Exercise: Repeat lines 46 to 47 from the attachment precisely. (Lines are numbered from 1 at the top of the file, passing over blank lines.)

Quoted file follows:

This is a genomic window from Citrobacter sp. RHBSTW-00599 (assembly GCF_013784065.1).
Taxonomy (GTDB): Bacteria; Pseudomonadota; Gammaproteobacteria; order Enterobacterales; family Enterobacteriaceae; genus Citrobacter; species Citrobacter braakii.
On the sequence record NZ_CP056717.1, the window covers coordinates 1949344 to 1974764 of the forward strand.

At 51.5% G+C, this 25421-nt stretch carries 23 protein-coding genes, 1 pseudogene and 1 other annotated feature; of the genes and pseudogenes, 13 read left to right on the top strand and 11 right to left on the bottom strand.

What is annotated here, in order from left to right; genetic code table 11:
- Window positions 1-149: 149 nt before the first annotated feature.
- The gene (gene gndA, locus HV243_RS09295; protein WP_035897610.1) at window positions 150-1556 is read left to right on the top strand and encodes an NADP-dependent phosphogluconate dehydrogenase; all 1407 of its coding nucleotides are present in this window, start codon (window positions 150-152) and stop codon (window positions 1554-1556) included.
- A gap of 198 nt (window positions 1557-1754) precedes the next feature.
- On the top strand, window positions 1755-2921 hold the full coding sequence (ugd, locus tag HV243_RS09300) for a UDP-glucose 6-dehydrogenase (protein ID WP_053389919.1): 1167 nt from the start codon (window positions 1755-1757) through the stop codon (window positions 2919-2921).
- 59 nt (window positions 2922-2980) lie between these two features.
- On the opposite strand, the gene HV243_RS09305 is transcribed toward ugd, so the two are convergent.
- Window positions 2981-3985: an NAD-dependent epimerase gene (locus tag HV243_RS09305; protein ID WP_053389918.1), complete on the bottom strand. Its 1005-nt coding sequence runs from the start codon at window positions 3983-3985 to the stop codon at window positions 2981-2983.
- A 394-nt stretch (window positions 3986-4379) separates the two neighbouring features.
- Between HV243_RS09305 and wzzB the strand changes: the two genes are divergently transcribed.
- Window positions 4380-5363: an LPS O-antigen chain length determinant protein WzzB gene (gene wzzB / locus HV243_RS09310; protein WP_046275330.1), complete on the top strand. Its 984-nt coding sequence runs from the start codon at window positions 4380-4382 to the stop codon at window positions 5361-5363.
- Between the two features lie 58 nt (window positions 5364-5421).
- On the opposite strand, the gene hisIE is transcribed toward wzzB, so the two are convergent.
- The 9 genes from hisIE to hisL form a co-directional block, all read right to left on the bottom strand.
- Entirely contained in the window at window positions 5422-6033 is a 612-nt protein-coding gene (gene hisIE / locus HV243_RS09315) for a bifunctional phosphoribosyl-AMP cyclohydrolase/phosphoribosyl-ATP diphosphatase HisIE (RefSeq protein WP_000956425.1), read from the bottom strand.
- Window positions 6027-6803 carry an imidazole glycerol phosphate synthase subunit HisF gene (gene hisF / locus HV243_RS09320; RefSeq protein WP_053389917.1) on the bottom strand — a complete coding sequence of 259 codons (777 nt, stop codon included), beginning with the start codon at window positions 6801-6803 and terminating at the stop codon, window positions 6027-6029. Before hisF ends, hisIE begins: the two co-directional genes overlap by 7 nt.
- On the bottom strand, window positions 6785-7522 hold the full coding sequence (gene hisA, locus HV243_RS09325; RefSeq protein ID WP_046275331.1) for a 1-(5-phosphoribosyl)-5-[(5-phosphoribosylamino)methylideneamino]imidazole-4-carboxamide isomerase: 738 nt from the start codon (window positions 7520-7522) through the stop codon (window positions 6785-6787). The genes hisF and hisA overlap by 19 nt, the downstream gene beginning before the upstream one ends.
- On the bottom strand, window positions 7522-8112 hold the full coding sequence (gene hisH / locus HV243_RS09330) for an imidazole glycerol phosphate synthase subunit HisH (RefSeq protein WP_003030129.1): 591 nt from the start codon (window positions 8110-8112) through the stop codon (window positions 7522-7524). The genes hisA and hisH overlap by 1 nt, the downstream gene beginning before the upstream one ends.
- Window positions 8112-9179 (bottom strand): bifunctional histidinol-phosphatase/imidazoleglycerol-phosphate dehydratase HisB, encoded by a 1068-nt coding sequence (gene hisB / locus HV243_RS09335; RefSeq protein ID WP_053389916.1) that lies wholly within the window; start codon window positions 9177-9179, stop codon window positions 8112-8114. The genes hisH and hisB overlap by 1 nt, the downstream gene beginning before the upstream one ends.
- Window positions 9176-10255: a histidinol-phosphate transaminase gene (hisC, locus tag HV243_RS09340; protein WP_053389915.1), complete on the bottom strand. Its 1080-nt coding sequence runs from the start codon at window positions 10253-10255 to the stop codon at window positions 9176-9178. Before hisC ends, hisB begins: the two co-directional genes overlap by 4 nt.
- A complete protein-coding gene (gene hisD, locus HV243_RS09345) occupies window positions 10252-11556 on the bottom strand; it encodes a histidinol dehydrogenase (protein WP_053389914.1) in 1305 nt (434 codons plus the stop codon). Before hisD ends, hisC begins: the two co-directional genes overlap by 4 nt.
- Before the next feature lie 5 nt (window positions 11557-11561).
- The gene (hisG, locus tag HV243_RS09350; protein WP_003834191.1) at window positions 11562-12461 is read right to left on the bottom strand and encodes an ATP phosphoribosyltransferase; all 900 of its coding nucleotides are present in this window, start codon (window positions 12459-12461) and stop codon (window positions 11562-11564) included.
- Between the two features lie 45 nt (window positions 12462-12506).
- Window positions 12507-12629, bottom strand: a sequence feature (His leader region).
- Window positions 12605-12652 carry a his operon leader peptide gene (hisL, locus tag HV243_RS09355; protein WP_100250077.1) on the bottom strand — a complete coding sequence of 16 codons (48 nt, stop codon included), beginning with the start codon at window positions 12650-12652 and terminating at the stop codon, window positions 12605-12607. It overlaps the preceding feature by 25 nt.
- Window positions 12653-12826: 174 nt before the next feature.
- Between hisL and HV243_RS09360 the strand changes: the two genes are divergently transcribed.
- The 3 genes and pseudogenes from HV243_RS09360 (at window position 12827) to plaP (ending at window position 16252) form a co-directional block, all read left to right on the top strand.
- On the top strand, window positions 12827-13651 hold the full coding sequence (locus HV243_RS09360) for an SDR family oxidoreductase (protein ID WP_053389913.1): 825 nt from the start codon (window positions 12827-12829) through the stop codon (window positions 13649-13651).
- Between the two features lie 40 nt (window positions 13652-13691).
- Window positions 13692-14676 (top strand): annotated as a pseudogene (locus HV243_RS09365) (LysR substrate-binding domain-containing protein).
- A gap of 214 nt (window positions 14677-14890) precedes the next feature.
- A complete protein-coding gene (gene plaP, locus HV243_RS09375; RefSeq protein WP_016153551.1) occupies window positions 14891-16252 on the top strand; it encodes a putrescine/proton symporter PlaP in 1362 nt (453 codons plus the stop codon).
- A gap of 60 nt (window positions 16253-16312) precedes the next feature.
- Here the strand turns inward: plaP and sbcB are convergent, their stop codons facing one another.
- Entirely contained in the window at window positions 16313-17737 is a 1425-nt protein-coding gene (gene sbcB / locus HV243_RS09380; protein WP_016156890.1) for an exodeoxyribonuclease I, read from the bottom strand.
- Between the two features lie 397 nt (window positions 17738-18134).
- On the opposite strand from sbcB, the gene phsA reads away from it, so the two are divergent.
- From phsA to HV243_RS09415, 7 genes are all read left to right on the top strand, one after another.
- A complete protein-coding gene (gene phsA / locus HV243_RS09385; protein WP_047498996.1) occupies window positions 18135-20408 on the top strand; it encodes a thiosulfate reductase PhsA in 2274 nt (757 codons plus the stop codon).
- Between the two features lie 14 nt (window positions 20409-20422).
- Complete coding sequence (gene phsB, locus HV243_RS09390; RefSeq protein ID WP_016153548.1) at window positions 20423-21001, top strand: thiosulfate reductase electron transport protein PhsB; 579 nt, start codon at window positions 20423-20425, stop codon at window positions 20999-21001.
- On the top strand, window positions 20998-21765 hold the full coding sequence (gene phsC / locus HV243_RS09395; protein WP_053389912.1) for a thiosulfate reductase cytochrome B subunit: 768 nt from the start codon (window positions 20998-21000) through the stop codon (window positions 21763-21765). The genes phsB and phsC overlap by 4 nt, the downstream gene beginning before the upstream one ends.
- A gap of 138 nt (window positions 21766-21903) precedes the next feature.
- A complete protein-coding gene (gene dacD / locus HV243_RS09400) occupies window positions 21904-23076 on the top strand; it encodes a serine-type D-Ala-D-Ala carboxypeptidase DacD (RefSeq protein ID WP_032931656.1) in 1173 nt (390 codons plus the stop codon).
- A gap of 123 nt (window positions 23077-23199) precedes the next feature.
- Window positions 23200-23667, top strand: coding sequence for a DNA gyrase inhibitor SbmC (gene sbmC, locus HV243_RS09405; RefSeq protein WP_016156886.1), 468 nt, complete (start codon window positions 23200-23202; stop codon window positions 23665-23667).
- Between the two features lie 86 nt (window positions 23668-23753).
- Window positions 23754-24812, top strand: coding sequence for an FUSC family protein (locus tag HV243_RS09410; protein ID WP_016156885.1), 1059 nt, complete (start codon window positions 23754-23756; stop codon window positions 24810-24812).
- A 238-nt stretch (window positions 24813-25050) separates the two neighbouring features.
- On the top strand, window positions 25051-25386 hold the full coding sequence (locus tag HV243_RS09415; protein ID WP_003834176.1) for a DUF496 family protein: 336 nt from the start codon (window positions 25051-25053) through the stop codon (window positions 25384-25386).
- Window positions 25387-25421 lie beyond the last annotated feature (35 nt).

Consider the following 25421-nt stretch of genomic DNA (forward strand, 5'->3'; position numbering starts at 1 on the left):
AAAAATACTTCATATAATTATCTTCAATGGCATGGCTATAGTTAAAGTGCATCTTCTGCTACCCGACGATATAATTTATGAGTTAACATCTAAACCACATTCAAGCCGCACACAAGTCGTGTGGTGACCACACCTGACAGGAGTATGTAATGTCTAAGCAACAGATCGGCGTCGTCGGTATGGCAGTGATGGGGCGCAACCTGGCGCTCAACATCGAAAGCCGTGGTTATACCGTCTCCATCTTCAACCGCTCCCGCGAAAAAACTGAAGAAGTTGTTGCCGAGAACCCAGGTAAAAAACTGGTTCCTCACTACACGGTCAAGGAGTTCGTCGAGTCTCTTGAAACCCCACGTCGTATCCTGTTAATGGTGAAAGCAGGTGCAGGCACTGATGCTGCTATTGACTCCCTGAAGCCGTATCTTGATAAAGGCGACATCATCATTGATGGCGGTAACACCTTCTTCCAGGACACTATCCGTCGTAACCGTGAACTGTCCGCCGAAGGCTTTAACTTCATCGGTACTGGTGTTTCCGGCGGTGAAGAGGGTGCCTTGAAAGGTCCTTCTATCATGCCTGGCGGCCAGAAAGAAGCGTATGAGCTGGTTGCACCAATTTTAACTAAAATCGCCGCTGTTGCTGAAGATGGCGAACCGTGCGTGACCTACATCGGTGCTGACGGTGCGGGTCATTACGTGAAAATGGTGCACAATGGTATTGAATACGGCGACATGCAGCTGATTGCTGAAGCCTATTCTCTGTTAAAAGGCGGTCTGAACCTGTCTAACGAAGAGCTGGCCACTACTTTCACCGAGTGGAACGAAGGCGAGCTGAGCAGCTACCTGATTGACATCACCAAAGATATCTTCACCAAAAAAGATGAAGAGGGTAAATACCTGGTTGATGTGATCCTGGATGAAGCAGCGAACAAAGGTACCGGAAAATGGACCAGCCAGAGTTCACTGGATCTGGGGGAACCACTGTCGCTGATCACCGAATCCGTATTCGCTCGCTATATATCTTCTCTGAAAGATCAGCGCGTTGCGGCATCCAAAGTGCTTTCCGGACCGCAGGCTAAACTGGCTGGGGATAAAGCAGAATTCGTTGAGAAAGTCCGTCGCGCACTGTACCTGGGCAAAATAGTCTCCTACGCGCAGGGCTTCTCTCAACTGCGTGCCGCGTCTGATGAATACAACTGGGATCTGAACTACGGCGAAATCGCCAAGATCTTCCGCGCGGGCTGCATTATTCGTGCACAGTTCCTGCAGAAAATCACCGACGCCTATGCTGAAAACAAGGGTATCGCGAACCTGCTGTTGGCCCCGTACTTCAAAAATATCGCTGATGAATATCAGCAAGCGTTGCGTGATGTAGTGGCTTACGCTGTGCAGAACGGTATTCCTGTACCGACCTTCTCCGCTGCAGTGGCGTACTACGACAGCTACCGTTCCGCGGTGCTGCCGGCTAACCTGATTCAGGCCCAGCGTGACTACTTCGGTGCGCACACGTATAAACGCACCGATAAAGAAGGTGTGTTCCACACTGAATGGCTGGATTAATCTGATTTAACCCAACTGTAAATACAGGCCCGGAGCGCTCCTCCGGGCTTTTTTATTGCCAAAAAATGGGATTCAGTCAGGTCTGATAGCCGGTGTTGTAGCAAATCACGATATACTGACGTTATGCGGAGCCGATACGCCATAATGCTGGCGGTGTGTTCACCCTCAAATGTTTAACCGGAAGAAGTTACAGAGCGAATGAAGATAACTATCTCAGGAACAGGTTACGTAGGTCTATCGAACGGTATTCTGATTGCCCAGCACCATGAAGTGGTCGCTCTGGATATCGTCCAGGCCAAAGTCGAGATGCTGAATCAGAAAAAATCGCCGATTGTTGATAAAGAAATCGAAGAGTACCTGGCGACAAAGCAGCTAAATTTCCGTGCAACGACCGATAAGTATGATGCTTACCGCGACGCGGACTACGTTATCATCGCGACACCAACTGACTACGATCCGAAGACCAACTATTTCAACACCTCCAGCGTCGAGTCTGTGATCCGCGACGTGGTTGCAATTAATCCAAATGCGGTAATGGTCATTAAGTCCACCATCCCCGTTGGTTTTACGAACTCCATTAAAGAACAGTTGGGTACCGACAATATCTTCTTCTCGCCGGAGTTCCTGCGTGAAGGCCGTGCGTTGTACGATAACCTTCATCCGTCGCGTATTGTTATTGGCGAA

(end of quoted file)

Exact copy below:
- Between the two features lie 14 nt (window positions 20409-20422).
- Complete coding sequence (gene phsB, locus HV243_RS09390; RefSeq protein ID WP_016153548.1) at window positions 20423-21001, top strand: thiosulfate reductase electron transport protein PhsB; 579 nt, start codon at window positions 20423-20425, stop codon at window positions 20999-21001.